John Halewood-Dodd column

John Halewood Dodd
John Halewood Dodd

I begin by accepting that I have a vested interest here, but I would argue that’s the same for anyone who finds themselves the subject of a police investigation, in that they should avail themselves of free legal advice.

I wrote last year about crime detection rates being manipulated and came in for a bit of flak for doing so. Then low and behold it’s acknowledged that “officers routinely fiddle the figures.”

The reason being that there is severe pressure on the police to meet unrealistic detection targets.

I feel that, both locally and nationally, this has had an effect on how the police are dealing with interviews at the police station.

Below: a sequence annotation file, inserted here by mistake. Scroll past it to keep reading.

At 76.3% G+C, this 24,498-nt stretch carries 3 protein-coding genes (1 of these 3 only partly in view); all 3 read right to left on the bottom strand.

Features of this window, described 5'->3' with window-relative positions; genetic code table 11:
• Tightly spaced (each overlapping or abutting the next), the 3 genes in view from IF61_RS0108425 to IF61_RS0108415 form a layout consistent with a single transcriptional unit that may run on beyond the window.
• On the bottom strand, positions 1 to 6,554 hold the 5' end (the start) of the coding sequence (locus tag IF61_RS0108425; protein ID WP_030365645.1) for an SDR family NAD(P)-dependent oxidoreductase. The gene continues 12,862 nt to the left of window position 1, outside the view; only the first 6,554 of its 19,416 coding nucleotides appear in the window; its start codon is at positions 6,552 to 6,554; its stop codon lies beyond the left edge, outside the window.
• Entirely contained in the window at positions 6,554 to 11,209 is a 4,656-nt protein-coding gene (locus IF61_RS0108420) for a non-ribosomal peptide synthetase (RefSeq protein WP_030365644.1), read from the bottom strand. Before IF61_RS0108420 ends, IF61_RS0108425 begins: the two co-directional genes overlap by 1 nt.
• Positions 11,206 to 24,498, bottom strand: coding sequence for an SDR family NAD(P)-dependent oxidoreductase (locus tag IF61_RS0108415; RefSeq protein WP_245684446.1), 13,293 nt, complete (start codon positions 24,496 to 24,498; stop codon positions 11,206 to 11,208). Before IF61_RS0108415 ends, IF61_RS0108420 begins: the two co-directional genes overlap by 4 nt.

It seems that there is a concerted effort to dissuade people from having solicitors.

We now have things called ‘Voluntary Attendances’, or ‘V.A.’s’, where there is no arrest and the interview takes place at a time convenient to all.

Sounds preferable to being arrested and carted off to the nick in the back of a Black Maria.

The only problem is that this less formal way of dealing with cases leads to people declining their right to free legal advice.

Replies such as “I didn’t want to bother anyone”, or “I didn’t think it was serious” are commonplace when it is pointed out that they have irreparably damaged their position.

I would suggest that the right to free legal advice at the police station is there for good reason.

Even with cutbacks everywhere else it is accepted that this is one area that should remain untouched.

As such, if it is a legal right, and won’t cost a penny, why not have the benefit of an expert to ensure that your situation is not made worse?